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The Waeve's Indie Folk Fusion Is Leaving Britpop Lost At Sea

Blur guitarist Graham Coxon and Rose Elinor Dougall are looking to shake up the music industry.

by Stephan Boissonneault 

Photo by Steve Gullick

In the summer of 2020, Graham Coxon was feeling creatively lost. At times, he felt all of his hard work over the years added up to something rather mundane. After years popularizing Britpop, playing lead guitar in Blur—one of the biggest 90s bands the United Kingdom has ever experienced—he moved on to a moderately lucrative solo album career. He then dabbled in TV, writing the odd song or score (including the popular Netflix series The End of the F***ing World). Some would call all of that a success, but not Coxon. Not in the year 2020. He was looking for something completely new, something challenging that would excite him. 

Later that year, he met Rose Elinor Dougall. Soon after, came the Waeve, a new powerful concoction of visual post-punk, British folk-rock, and freefall jams that both reinvigorated and tested Coxon and Dougall’s musical artistry. Dougall was going through similar creative tribulations. She had her own success in the UK during the mid-2000s with her indie pop group, The Pipettes, had worked with the renowned Mark Ronson, and also moved onto a solo career. But just like Coxon, she felt she was reaching an impasse. 

“I think we were both finding the idea of dragging ourselves through another album of our own to be quite exhausting,” Coxon says from his small makeshift studio in North London. “We were a bit despondent about our places within the music industry and it seemed we were both at some sort of turning point in our lives.”

Coxon had briefly met Dougall a few times throughout the years at awards shows, but it wasn’t until a jazz cafe benefit concert for Beirut in 2020 that they began talking about music, exchanging playlists, and considered collaborating with each other. By early 2021, they met up in person at Hampstead Heath Park and discussed what a collaboration would look like. “We had a long walk in the ol’ mud and it felt good and we both thought ‘Well, let’s do it,’” he says.

Mere days after their conversation, Coxon hauled a bunch of music gear into a storage room in his new house, and he and Dougall locked themselves in until they came out with some music. The pandemic lockdown in the UK was still in effect, so for many days, Coxon and Dougall only interacted with each other. “It was kind of frightening at that point because we were still getting to know each other as people and as professional musicians,” Coxon says. “If we did venture outside, there would be a couple people scuttling about from rock to rock like beetles.”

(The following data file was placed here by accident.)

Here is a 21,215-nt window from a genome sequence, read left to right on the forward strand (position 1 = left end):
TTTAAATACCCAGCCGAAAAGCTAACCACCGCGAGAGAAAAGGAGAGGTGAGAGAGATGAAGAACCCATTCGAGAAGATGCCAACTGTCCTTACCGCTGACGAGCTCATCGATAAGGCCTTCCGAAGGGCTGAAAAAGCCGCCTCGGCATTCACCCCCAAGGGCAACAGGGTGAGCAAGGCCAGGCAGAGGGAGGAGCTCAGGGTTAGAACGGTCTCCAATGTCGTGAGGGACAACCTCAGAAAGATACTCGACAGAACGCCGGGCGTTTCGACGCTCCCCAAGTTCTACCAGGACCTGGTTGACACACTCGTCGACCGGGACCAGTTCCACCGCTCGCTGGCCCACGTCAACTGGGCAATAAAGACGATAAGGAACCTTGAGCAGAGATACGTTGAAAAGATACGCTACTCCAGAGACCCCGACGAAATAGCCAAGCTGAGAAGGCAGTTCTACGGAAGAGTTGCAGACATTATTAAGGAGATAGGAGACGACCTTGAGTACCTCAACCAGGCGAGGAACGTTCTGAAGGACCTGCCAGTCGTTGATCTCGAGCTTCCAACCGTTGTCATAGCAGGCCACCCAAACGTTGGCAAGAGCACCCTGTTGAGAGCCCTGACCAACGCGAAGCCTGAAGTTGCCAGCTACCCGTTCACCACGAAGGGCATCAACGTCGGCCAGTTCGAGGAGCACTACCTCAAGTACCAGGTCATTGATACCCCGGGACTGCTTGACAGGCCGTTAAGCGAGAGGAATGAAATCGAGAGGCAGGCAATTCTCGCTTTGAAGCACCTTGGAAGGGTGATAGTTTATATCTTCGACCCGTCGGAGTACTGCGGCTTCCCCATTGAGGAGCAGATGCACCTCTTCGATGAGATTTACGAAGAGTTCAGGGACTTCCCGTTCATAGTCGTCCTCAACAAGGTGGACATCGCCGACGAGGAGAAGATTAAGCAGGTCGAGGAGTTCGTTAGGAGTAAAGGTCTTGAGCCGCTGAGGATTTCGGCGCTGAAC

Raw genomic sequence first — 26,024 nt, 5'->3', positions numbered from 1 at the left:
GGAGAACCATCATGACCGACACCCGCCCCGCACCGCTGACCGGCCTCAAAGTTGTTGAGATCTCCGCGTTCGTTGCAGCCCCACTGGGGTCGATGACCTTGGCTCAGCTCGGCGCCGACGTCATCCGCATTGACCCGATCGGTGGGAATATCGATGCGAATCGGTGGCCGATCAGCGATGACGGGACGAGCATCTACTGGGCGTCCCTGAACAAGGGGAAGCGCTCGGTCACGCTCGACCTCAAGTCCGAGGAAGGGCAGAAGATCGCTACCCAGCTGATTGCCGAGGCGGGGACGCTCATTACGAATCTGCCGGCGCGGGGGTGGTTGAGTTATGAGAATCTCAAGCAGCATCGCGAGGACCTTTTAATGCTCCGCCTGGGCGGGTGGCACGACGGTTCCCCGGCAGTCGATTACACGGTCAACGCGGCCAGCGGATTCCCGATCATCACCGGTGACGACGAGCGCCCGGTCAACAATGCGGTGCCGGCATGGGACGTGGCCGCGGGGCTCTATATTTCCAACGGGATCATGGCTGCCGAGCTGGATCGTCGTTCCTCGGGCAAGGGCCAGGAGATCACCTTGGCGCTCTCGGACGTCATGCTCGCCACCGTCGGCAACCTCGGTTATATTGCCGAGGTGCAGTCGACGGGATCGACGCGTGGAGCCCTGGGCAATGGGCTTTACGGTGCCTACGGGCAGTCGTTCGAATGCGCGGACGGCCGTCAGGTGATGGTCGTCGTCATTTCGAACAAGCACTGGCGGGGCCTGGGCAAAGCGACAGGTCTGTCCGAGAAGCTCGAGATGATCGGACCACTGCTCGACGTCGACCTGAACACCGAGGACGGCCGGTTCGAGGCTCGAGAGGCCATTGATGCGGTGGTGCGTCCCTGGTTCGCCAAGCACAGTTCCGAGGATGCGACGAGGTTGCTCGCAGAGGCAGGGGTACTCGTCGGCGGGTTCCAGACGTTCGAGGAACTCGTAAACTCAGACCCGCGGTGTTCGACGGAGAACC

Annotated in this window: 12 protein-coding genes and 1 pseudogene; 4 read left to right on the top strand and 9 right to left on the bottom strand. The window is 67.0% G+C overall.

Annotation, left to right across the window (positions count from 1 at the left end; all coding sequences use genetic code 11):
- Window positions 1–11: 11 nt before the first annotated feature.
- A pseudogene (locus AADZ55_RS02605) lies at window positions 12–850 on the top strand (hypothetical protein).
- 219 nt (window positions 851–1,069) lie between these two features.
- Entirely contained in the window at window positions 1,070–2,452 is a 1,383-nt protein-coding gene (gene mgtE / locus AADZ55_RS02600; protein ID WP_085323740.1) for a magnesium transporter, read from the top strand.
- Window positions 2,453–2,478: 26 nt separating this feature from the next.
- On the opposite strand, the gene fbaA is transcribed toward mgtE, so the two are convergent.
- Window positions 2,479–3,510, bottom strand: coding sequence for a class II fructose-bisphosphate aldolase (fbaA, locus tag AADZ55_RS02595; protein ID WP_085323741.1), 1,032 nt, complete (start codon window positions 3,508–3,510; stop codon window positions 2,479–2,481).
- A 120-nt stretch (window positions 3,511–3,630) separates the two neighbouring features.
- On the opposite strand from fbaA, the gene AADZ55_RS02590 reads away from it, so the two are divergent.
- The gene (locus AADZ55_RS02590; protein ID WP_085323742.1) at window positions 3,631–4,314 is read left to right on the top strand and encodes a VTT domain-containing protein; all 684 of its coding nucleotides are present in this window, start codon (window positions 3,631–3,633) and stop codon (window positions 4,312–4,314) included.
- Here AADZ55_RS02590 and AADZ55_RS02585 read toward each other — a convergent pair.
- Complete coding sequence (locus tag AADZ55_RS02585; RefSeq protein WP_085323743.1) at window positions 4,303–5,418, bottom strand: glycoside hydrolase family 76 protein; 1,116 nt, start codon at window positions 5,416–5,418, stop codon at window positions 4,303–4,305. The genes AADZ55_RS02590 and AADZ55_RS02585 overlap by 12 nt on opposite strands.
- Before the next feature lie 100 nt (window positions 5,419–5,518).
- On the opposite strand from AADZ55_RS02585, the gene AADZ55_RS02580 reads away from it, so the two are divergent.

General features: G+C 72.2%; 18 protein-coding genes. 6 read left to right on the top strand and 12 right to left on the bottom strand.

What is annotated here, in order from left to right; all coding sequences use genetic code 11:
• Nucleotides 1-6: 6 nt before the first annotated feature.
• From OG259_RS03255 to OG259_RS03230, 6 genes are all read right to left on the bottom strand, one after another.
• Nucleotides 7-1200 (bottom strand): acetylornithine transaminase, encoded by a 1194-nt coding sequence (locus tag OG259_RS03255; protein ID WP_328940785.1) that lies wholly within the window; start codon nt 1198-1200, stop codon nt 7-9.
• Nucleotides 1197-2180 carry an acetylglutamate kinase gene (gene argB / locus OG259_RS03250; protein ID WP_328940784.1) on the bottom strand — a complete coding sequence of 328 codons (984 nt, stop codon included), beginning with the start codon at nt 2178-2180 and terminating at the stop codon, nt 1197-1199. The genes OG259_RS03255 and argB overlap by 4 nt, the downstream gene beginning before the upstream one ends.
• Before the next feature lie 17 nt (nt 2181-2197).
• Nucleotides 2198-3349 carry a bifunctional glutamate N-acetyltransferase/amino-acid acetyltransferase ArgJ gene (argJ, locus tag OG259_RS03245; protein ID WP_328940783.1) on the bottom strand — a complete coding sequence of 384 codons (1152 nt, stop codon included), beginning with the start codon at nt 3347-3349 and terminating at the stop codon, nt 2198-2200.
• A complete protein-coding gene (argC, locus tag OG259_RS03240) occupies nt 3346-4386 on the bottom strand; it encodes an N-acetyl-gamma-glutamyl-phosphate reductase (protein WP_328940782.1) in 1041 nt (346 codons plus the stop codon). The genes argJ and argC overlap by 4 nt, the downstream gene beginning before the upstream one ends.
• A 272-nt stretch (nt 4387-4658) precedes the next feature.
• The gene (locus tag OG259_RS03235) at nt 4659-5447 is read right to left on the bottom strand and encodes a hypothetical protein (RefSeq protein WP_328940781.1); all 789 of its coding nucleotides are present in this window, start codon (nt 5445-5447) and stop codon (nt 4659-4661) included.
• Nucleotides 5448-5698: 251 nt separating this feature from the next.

The world was on pause, in a “state of suspension.” This surreal feeling made its way into the Waeve’s sound. At times it’s heavy and angry, drawing from the darker, melancholic parts of English life with a backdrop of nebulous krautrock and industrial bass. Other times, it’s light-hearted with Dougall’s smokey vocals and vague, mystical lyrics. 

For Coxon, it was new, but also familiar, as he picked up the saxophone (his first instrument) for many tracks, giving many portions of the album a cinematic soundscapes feel. But his signature guitar sound is there, making itself known with a few distorted and wonky guitar solos and rhythm chugs. “I suppose we were coming from a Van Der Graaf Generator, King Crimson, David Bowie sort of direction, and then grabbing hold of a bit of maybe Fairport Convention and older English folk music,” Coxon says. 

He admits there were times during the short songwriting process when he hit a wall, searching for the right tone or pitch of guitar. He didn’t want it to sound explicitly like Blur and wanted it to feel “appropriate” for the project. “Whenever that would happen Rose would just stop me and say, ‘Look, just play it the way fucking Graham Coxon would play it,’ and I would say ‘Oh right, that’s me,’ and I would just let it rip,” he laughs. 

Though Blur has announced a small reunion tour, Coxon says the Waeve is his main priority for now. “I’m taking this seriously because it excites me and I feel good about it,” he says. “We’ve done a few small shows and are already thinking about what’s next.”